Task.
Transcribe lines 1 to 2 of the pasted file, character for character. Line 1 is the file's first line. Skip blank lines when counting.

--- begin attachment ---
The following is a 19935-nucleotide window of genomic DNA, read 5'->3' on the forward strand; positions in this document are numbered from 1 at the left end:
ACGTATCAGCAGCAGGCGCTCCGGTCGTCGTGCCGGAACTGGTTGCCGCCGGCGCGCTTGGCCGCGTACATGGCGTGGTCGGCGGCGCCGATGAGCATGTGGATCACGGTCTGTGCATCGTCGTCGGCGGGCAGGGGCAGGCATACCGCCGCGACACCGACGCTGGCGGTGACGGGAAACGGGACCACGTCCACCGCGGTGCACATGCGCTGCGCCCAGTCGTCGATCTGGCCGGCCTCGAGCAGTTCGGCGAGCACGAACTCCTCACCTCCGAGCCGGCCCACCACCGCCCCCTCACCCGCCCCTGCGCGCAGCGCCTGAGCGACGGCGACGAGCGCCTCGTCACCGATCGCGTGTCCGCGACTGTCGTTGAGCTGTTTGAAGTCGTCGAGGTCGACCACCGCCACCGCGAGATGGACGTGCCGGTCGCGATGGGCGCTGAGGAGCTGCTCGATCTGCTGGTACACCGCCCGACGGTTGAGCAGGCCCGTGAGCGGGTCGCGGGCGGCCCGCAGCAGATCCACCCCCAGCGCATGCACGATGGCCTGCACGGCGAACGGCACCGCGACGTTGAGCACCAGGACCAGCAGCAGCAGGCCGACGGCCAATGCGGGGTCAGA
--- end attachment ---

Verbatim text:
The following is a 19935-nucleotide window of genomic DNA, read 5'->3' on the forward strand; positions in this document are numbered from 1 at the left end:
ACGTATCAGCAGCAGGCGCTCCGGTCGTCGTGCCGGAACTGGTTGCCGCCGGCGCGCTTGGCCGCGTACATGGCGTGGTCGGCGGCGCCGATGAGCATGTGGATCACGGTCTGTGCATCGTCGTCGGCGGGCAGGGGCAGGCATACCGCCGCGACACCGACGCTGGCGGTGACGGGAAACGGGACCACGTCCACCGCGGTGCACATGCGCTGCGCCCAGTCGTCGATCTGGCCGGCCTCGAGCAGTTCGGCGAGCACGAACTCCTCACCTCCGAGCCGGCCCACCACCGCCCCCTCACCCGCCCCTGCGCGCAGCGCCTGAGCGACGGCGACGAGCGCCTCGTCACCGATCGCGTGTCCGCGACTGTCGTTGAGCTGTTTGAAGTCGTCGAGGTCGACCACCGCCACCGCGAGATGGACGTGCCGGTCGCGATGGGCGCTGAGGAGCTGCTCGATCTGCTGGTACACCGCCCGACGGTTGAGCAGGCCCGTGAGCGGGTCGCGGGCGGCCCGCAGCAGATCCACCCCCAGCGCATGCACGATGGCCTGCACGGCGAACGGCACCGCGACGTTGAGCACCAGGACCAGCAGCAGCAGGCCGACGGCCAATGCGGGGTCAGA